Fidel Castro makes rare political appearance
Cuba's leader Fidel Castro and his brother Cuba's President Raul Castro attend the opening session of the National Assemby in Havana, Cuba, Sunday, Feb. 24, 2012. / AP Photo
As Cuba's newly elected National Assembly gathered Sunday morning to reelect President Raul Castro for a new five-year term, revolutionary icon Fidel Castro was in his seat on the stage for the first time since falling ill in 2006. And as he looked on, his younger brother Raul, 81, announced not only term limits but age limits for top leaders.
All involved welcomed the election of 52-year old Miguel Diaz-Canel as "First Vice President" and future successor to the presidency.
Fidel Castro has remained a deputy to the parliament but his public participation has been limited to an extraordinary session called at his request in August 2010 to discuss world peace. He was reelected last February 3rd but most Cubans and foreign observers considered his election symbolic. He had not been expected to attend Sunday's session.
Diaz Canel, an electrical engineer by training, a former professor and minister of Higher Education and lastly a vice president of the Council of Ministers is the first person who did not participate in Cuba's 1959 Revolution to be promoted to such a high post. Diaz Canel, who will be 53, on April 22 stands out significantly in what has been a government of octogenarians. He rose up through the Communist Party ranks and was a popular Party leader in the provinces of Las Villas and Holguin before moving onto the national stage.
Most Cubans had expected Jose Ramon Machado Ventura, 83, to be reaffirmed as "First Vice President," but President Castro said Machado had voluntarily stepped aside to make room for the "younger" generation. He remains one of the country's five vice presidents and Second Secretary of the Communist Party. Machado has been one of the most visible government figures traveling throughout the island to check on everything from storm damage to rice production, despite his advanced age.
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Also re-elected as vice presidents (there's five in Cuba) are Commander of the Revolution Ramiro Valdes, 80, and Comptroller General Gladys Bejerano, 66. Two new vice presidents are 48-year old Mercedes Lopez Acea, head of the Communist Party in Havana and official trade union confederation leader Salvador Valdes Mesa, 64.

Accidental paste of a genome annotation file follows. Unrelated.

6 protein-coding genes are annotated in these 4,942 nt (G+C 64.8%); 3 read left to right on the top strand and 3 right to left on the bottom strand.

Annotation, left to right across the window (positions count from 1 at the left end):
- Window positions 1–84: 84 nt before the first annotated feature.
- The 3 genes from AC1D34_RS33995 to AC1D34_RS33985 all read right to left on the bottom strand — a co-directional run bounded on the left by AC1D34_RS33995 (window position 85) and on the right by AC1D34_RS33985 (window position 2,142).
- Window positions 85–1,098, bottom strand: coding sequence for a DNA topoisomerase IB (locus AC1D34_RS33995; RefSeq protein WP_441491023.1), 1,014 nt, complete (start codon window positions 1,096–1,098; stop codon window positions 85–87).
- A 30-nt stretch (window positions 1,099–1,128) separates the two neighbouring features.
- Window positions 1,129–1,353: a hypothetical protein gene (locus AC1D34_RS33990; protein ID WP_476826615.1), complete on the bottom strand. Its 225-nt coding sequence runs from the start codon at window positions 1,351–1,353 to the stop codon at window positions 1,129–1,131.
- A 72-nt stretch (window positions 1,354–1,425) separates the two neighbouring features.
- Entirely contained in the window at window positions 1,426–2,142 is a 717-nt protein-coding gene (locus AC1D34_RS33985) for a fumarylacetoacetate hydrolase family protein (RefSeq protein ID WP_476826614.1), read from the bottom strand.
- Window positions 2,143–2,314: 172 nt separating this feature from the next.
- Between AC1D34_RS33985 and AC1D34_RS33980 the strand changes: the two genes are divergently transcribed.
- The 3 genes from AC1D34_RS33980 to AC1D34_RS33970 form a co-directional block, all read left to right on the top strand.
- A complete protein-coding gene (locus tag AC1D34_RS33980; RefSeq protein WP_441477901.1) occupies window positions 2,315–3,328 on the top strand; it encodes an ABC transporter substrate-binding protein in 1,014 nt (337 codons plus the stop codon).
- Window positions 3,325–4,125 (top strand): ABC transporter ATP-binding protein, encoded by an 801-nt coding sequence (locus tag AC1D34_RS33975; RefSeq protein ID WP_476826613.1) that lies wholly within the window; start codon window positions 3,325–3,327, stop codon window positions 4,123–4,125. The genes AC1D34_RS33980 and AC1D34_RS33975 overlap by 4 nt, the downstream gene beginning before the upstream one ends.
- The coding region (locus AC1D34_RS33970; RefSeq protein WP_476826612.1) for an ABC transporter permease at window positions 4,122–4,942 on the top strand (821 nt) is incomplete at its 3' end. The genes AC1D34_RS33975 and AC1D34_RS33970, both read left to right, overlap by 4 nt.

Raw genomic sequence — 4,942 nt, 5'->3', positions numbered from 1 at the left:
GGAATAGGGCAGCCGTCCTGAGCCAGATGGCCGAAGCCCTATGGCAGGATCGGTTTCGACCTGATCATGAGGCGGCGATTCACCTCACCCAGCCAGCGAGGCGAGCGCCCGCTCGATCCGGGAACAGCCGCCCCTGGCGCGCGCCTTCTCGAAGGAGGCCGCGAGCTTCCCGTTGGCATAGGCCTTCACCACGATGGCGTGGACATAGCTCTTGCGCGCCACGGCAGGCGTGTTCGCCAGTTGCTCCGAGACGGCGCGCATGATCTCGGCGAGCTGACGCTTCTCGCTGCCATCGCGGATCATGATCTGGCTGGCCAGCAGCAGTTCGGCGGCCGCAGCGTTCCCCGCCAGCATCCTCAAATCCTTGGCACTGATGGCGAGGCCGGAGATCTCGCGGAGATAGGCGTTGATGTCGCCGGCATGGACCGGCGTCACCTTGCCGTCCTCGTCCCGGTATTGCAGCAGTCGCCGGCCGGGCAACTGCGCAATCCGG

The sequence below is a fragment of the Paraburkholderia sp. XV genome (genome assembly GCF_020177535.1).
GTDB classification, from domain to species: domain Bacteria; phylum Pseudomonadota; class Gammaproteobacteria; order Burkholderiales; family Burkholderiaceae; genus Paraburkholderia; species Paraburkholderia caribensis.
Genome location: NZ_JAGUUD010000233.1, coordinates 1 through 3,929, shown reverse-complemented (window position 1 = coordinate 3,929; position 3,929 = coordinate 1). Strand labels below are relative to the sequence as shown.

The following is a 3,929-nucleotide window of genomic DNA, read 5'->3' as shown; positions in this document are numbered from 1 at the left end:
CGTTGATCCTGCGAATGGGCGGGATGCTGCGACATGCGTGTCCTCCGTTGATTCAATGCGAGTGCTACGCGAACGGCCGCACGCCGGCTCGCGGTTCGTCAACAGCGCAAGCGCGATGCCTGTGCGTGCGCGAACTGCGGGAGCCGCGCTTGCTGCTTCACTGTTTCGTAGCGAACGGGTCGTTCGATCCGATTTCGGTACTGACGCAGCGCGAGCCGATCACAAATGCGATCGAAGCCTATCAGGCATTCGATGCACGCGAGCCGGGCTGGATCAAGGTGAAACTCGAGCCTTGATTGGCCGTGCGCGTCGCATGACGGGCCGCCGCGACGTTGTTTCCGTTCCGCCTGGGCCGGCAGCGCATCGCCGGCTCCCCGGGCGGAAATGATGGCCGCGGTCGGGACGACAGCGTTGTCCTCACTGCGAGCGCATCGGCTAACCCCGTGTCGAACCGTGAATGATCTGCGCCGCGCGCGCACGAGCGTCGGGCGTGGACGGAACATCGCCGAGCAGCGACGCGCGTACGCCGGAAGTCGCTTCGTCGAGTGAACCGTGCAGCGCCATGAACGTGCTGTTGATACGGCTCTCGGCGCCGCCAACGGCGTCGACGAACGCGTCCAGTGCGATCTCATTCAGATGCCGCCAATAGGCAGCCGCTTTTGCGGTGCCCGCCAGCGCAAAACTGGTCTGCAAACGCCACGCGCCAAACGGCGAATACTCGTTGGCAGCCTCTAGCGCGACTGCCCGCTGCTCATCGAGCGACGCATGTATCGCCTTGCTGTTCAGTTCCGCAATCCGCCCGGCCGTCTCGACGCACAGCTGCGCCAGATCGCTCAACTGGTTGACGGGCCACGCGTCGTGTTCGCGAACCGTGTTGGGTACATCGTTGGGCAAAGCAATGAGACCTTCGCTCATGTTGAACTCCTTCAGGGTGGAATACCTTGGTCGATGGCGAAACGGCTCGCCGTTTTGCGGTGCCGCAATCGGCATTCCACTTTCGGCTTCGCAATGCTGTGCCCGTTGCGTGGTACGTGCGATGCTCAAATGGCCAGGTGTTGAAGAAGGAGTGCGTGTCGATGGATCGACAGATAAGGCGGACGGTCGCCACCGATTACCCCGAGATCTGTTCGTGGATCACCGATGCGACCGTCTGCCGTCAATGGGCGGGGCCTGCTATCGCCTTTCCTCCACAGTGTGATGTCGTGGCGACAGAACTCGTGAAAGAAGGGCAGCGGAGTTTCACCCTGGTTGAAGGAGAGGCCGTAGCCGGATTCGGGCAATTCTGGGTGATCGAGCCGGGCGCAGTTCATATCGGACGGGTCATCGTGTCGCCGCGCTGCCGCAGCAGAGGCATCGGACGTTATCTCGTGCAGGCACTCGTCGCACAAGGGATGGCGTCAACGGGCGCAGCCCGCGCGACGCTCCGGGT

Esteban Lazo, a Communist Party Political Bureau member, was elected president of the new National Assembly Sunday morning.
He took up the position being vacated after twenty years by another Political Bureau member, Ricardo Alarcon. Lazo is 68 years old, and Alarcon is 75.
Many Cubans and international observers considered being named head of parliament a form of being sidelined, as the National Assembly meets in plenary only twice a year and has long been considered by critics as a rubber-stamp body rather than one that engages in relevant debate.
The gathering has garnered much speculation as to what younger figures might be moved into more prominent leadership positions.
Raul Castro began his 30-minute closing address to the parliament by reiterating he had "not been elected to restore capitalism," underlining the government's insistence that economic reforms launched over the past five years by Castro are a perfecting or redesigning of their socialist system.
He talked about the public's positive reception of the new relaxed migration policy that went into effect in January, and said the government would continue tweaking the economy but not impose shock tactics or leave anyone abandoned. He also emphasized the battle against corruption would continue.
Interestingly, Castro did not mention the United States in his address, although he did say the fight for the freedom and return of five Cuban men jailed as spies in the U.S. would continue.
Of the 612 members of parliament being sworn in Sunday morning, 67 percent of them were first-timers.